We took advantage of perfect weather to take a long circle drive through the nearby mountains. In West Vancouver a winding road, Marine Drive, took us Stawamus Chief through up-scale neighborhoods with bright small shops, little restaurants and large houses. It claims to be the second wealthiest community in Canada. We checked out the Horshoe Bay ferry terminal, where a long line of cars was queued up for the next ferry to Vancouver Island.
Highway 99 runs due north alongside Howe Sound, whose waters narrowed like the fjords of Norway. Coastal mountains spilled their trees right down to the water's edge. Just short of Squamish we sighted the Stawamus Chief, claimed to be the second largest monolith in the world. We were suitably awed by The Chief, and saw some young men preparing, perhaps, to start their climb.
Perhaps because it is officially bilingual, Canada uses more non-verbal road signs. It took us a little while to get used to the small solid black octagon with a red slash through it: Don't Stop. There were lots of these Whistler ski slopes signs along today's drive; because there are plenty of rock slides and the occasional avalanche to deal with. We know this because today there were plenty of rocks, usually small, which had recently slid down the steep slopes. We also know this because we saw countless hillsides equipped with heavy steel netting to prevent the worst of the slides from annihilating the passing traffic. There are also lots of cute signs with the outline of a hill and rocks falling, all in regulation highway black on yellow.
We stopped at all the view points and historical signs we saw; fortunately the traffic was light enough to let us cross the road to pull off whenever we wanted.
Most of the traffic was going to or coming from Whistler, British Columbia's major ski resort. There were plenty of skiers and snowboarders enjoying spring skiing, though the roads were clear and dry, and the sun was melting the snow rapidly. The town of Whistler reminded us of Mont Tremblant in Melting brook Quebec; it looked as if miles and miles of modern condos and hotels and restaurants and shops suddenly sprang into existence yesterday!
We drove through virtually unpopulated country north of Whistler: Pemberton is a farming community in the Lillooet River valley, and we passed through a small First Nations Band settlement. The next 99 kilometers to Lillooet were wilderness; the only cars were parked at cross-country ski trails. We drove along bubbling streams, mountain lakes, plenty of hills, and forests all about. No moose, though; in fact we were disappointed that we didn't see any wildlife. Most of the bridges were one-lane affairs, with wooden roadbeds.
Weeks ago, in Fort Tejon, California, we saw a sign commemorating the U. S. Army Camel Corps; the Army thought the camels would be good beasts of burden in the Southwestern deserts. The sign said the experiment "proved to be a failure." So, naturally, the camels were disposed of as Army Surplus. They wound up in Lillooet, British Columbia, where prospectors hoped to use them in place of mules. But the camels stank and kicked and threatened all the other animals and cut their feet on the sharp rocks. The Bridge of 23 Camels in Lillooet tells the whole story; the remaining camels lived almost 40 more years as ranch pets.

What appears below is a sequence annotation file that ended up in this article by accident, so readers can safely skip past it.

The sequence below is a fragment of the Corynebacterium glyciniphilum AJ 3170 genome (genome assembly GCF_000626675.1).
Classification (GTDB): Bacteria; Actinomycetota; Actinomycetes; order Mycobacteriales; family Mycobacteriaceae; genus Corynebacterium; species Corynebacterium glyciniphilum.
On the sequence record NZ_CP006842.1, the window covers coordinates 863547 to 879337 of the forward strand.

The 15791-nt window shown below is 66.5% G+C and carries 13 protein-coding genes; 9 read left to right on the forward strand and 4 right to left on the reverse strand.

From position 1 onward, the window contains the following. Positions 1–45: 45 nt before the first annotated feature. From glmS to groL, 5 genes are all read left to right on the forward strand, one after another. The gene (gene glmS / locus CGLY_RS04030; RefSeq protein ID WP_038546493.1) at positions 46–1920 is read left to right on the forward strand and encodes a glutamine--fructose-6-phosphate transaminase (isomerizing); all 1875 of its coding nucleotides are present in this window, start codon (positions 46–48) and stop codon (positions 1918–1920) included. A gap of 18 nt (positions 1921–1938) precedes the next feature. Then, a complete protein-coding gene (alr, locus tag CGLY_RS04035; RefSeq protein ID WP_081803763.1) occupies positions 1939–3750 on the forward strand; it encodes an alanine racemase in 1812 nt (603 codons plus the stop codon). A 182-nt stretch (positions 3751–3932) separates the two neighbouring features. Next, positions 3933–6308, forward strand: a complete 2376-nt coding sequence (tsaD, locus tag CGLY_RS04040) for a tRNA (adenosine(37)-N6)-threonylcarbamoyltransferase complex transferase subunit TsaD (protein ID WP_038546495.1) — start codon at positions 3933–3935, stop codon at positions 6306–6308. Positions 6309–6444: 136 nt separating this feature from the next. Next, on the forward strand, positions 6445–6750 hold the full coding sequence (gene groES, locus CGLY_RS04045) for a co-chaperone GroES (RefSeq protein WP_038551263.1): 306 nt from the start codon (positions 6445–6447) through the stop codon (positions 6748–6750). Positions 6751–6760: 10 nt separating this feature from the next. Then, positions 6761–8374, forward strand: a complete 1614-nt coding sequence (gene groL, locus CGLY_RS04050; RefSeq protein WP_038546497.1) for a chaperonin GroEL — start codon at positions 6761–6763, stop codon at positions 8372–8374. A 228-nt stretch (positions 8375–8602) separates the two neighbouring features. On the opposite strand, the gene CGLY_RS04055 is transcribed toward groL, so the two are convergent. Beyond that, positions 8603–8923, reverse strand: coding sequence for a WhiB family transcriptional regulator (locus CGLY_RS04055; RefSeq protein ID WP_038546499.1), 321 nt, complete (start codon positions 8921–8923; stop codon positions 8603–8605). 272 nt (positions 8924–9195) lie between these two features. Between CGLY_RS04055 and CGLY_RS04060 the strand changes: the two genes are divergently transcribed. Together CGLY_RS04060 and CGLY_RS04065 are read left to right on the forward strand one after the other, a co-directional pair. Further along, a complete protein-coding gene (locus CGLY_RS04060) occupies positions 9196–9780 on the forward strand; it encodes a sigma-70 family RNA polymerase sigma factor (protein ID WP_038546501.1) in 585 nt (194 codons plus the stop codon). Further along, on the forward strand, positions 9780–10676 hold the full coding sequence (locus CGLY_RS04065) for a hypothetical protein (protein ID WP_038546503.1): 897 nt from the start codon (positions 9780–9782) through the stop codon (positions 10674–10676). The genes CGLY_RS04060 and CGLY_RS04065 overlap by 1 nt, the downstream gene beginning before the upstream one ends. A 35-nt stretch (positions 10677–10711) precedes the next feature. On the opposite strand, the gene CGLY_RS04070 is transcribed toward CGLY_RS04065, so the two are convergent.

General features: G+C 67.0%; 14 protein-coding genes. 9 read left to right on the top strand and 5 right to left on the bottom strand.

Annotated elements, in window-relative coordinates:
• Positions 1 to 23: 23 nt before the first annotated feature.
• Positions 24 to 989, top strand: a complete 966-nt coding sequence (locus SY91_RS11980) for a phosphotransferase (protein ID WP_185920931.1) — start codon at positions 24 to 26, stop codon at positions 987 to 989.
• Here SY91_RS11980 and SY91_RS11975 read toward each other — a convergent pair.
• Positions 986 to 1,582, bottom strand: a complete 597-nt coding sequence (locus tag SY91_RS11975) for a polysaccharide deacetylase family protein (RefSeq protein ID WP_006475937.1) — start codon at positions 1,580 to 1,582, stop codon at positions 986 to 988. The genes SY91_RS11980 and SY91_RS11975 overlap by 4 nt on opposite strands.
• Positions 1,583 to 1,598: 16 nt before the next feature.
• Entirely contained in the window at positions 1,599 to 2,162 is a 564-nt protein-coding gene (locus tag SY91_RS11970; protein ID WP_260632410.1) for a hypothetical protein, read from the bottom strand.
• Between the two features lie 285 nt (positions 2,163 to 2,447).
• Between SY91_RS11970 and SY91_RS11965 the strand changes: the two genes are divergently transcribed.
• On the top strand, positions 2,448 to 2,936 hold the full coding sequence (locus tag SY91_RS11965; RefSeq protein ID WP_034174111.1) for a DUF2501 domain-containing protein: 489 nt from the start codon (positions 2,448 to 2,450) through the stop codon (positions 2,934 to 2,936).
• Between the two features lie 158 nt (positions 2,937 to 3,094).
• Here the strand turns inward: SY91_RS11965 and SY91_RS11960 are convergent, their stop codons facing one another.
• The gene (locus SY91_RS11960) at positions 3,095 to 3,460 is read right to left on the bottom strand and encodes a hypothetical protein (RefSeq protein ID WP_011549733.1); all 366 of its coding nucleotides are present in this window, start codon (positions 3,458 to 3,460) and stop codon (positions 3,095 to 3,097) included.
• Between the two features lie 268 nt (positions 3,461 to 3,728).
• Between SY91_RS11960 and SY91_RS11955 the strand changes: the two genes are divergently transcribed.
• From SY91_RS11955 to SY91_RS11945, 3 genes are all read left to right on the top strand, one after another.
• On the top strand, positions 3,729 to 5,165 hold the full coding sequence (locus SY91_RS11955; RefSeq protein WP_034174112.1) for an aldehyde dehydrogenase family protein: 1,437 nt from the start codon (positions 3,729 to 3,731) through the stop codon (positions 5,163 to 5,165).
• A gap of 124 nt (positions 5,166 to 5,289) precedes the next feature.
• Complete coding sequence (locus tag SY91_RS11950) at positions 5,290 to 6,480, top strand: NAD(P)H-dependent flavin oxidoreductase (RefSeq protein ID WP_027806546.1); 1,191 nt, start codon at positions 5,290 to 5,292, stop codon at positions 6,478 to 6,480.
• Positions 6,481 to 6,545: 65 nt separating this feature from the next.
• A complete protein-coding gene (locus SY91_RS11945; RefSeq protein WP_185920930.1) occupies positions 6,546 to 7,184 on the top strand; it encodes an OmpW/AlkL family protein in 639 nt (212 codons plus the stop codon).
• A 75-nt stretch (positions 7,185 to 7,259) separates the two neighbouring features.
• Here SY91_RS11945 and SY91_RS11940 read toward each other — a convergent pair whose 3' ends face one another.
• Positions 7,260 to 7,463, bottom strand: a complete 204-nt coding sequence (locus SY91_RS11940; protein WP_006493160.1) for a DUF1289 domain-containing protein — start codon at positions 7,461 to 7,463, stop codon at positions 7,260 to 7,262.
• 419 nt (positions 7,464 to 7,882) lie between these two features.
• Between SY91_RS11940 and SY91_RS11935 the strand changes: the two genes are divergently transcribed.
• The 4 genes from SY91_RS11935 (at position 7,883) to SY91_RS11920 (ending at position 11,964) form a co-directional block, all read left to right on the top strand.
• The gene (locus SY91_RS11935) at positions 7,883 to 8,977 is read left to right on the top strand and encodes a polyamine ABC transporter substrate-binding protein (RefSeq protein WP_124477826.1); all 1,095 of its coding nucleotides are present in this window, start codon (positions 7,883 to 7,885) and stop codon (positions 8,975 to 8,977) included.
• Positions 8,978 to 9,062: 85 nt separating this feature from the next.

We ate in a Greek restaurant in Lillooet. Evidently lots of Greeks have Plenty of snow yet settled in British Columbia; their restaurants are always called Taverna. The owners of the restaurant in Lillooet have another one even further north. We haven't yet found out what event in history brought the Greeks so far away from home.
South from Lillooet the Trans-Canada Highway (TCH) follows the Fraser River Canyon, a deep gorge surrounded by steep slopes. This was no freeway; in fact the road workers clearly have to struggle to keep the highway open year round. There were numerous signs of rockslides and avalanches. At one point the repairs hadn't been completed, and we followed a one-lane trail marked out by traffic cones, with loose rocks on the left side and a partially washed out precipice on the right. Yeah!
We stopped at several lookouts and could barely make out the river through the forested slopes and rocky cliffs. It's a lovely sight. At Hell's Gate there is an aerial tram that carries tourists down the eastern slope to a tram stop on the west banks for a closeup view of the River at its narrowest part. It wasn't open for the season yet. Further south the engineers tunneled through the hillsides; there are seven such tunnels north of the town of Yale. Hell's Gate suspension bridge
Most of the small towns on the Fraser River are Gold Rush towns. Evidently the gold fever moved up the west coast, starting in California in 1849 and ending in the Klondike in 1898; but prospectors and gold and silver mining continued well into the 20th century (and in some places is still going on).
We were soon in Hope, where the TCH changed into a freeway for the final two hours back to Vancouver. Here the Fraser River valley is wider and more heavily farmed, and here are the main ports of entry to the State of Washington. Returning to Vancouver after sundown we saw the lighted ski slopes on Grouse Mountain, just north of the city.
With the exception of Prince Edward Island, all Canadian provinces have substantial amounts of wilderness. In British Columbia, most of the settlement is in the temperate southwest. Just a short drive north brings you to rugged and wild country. This was a wonderful day trip.